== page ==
Published December 13, 2018
Foreign nationals married for less than two years at the time they enter the U.S. on their immigrant visas or are approved for adjustment of status to resident status (for those processing in the U.S. ) are generally issued a 2 year, conditional resident status. To convert their 2 year resident card to a permanent, renewable 10 year green card, the conditional resident is expected to file Form I-751 Petition to Remove Conditions on Residence in the 90 day period leading up to the card’s expiration. Such a filing typically involves the presentation of proof of the couple’s continued share residence and life together.
In practice, when a couple submits enough documentation confirming their shared life together – including during the 2 year conditional period, they have typically been relieved of any requirement to appear for an interview, and their filing will be approved based on the documentation submitted. In the past week , U.S. Department of Homeland Security/ Citizenship and Immigration Services’ headquarters issued a new guiding memo setting forth circumstances under which I-751 filings can be approved without interview of the parties.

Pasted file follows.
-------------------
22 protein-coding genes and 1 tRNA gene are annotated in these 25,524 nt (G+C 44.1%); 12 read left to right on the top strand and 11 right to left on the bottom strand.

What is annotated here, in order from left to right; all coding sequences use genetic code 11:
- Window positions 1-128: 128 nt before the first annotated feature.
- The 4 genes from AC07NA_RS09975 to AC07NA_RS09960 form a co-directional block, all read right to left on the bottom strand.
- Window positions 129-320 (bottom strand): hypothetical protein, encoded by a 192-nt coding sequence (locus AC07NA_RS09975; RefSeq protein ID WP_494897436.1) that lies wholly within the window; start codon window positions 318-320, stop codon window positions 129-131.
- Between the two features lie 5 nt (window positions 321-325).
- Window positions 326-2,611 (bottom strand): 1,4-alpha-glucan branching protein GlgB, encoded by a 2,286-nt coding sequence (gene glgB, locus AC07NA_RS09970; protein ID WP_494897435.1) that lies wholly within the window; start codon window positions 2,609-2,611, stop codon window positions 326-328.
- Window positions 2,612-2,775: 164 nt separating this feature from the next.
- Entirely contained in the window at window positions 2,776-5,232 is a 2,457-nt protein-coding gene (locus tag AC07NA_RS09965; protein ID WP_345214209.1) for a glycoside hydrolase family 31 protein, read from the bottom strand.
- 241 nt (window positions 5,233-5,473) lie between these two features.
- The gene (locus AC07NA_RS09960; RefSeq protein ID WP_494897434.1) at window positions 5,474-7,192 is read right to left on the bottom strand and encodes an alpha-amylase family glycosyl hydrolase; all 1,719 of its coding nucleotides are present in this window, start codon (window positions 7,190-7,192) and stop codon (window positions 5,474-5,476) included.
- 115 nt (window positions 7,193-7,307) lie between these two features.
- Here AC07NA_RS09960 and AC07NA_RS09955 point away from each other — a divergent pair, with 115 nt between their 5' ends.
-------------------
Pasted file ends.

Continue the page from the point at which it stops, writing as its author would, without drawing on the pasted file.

I-751 filers include joint petitioners – where the petition is signed by both spouses because the marriage at issue remains intact – as well as petitioners proceeding on their own where the marital relationship dissolves for one reason or another during the 2 year conditional resident period.
For all Form I-751 petitions received on or after December 10, 2018, an interview of the petitioner(s) can be waived when:
1) The filing is supported by sufficient evidence of the bona fides or genuineness of the marriage,
2) US CIS previously interviewed the principal petitioner,
3) No evidence of fraud or misrepresentation is reflected in the I-751 petition or the supporting documentation AND
4) There are no complex facts or issues that need to be resolved by way of an in person interview.
PUBLISHED December 13, 2018– “IMMIGRATION LAW FORUM” Copyright © 2018, By Law Offices of Richard Hanus, Chicago, Illinois